BARNTON’S season so far has been about exceeding expectations.

In both league and cup, the Villagers have been flying – even co-manager Liam Page admits the campaign has started better than he expected.

After another lengthy stoppage, though, the challenge now is to ensure they pick up where they left off.

Fresh from their longest ever run in the FA Vase – ended by a 4-0 loss to Seaham Red Star on Saturday – the North West Counties League season restarts with Barnton seventh in the First Division South.

Since relegation from the Premier Division in 2018, they have been fighting to avoid being stuck at the wrong end of the table.

Having won three of their first six games before the stoppage, however, is that about to change?

“We’re really happy. For the majority of the games, we have been the better side,” said Page, who leads the team alongside Neil Murray.

“After the good start we had, the lockdown was a bit of a kick in the teeth. Hopefully we can kick on again when the season restarts.

“Before the season started, we sat down and the target was to do as well as we can like always.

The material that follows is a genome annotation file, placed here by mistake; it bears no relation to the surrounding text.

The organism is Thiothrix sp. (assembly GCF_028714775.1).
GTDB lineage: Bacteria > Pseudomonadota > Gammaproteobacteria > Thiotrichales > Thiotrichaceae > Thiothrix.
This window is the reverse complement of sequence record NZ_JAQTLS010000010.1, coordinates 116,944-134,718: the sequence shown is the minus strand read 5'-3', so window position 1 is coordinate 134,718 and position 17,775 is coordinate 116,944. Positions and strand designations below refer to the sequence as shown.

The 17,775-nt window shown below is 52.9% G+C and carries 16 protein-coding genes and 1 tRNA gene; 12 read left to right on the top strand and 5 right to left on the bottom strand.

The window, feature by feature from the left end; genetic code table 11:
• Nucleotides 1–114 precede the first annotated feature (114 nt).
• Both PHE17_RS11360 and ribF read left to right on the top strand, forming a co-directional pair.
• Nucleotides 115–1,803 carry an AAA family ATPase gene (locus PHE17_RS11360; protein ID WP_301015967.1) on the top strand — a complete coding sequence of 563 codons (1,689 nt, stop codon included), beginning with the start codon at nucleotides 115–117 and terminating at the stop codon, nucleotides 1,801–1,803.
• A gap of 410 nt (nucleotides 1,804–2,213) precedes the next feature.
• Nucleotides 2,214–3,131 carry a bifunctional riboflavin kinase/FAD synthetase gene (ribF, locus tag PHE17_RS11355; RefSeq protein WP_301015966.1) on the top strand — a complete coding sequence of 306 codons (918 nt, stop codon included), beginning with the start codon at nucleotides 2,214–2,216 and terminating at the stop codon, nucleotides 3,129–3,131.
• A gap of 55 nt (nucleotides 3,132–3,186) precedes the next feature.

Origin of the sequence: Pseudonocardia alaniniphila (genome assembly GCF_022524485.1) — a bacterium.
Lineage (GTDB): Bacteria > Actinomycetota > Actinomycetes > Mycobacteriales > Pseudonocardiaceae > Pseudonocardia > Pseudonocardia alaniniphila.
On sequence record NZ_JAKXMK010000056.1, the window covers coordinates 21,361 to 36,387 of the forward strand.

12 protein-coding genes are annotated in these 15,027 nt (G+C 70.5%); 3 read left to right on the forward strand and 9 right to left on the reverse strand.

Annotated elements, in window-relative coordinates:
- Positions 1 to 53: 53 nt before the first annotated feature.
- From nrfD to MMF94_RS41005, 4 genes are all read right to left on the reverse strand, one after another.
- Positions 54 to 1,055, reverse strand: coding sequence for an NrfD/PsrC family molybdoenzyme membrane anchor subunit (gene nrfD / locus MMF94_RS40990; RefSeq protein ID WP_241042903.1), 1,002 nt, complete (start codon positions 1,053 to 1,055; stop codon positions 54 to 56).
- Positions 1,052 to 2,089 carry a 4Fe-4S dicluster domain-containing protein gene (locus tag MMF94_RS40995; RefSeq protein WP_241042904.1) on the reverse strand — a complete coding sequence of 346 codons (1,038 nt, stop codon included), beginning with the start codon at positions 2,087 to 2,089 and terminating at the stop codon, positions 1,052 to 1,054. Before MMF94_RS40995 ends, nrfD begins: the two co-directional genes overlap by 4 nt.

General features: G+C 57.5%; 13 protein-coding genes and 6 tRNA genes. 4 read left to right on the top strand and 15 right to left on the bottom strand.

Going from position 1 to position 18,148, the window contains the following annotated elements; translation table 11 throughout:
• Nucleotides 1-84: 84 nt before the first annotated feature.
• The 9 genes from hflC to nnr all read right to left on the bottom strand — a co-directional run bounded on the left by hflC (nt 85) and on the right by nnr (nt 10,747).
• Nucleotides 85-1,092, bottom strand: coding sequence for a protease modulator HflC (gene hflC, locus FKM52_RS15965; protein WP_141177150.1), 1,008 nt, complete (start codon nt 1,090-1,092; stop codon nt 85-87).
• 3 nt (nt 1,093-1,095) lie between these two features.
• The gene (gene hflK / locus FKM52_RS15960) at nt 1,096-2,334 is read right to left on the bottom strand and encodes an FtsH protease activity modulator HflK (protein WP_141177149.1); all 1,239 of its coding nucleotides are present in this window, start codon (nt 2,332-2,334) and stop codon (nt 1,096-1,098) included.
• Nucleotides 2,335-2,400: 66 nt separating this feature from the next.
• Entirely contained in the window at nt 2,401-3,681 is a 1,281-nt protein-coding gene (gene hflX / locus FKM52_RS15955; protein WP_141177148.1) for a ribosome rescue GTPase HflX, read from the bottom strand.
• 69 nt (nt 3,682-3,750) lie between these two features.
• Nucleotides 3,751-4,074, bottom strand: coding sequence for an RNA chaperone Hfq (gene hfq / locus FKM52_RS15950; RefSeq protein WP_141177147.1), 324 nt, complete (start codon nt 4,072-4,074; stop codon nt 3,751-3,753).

“With us being near the bottom over the past two or three seasons, we were looking at mid-table and possibly the top half.

“I said that if we were doing well after Christmas, we would reassess our targets.

“I’ll be honest, I’ve been surprised by how well we have started.

“Once we’re a couple more games in, we can maybe rule out being at the bottom end and start looking at being in the top 10.

“It’s tricky as we haven’t played everyone yet so we don’t know how others are looking.

“The likes of Vauxhall and Wythenshawe are going to be up there, Abbey Hey are a very good side as well.

“After a few more games, we’ll roughly know what we’ll be able to aim for.”

The Villagers’ last league game was on October 27 when they became the first side to take points off league leaders Vauxhall Motors with a 1-1 draw.

While most of their rivals have been inactive, Barnton’s FA Vase exploits have seen them continue to play competitively.

So, does Page think that will see his side at an advantage when the bread and butter of league action gets going again?

“Hopefully we can make it work in our favour,” he said.

“You can do all the non-football fitness you like, but there’s no substitute for in-game fitness and minutes in the legs.

“That’s especially the case at our level, where fitness is what gets players through most of the time.

“Hopefully, the fact we’ve been playing competitively will stand us in good stead.”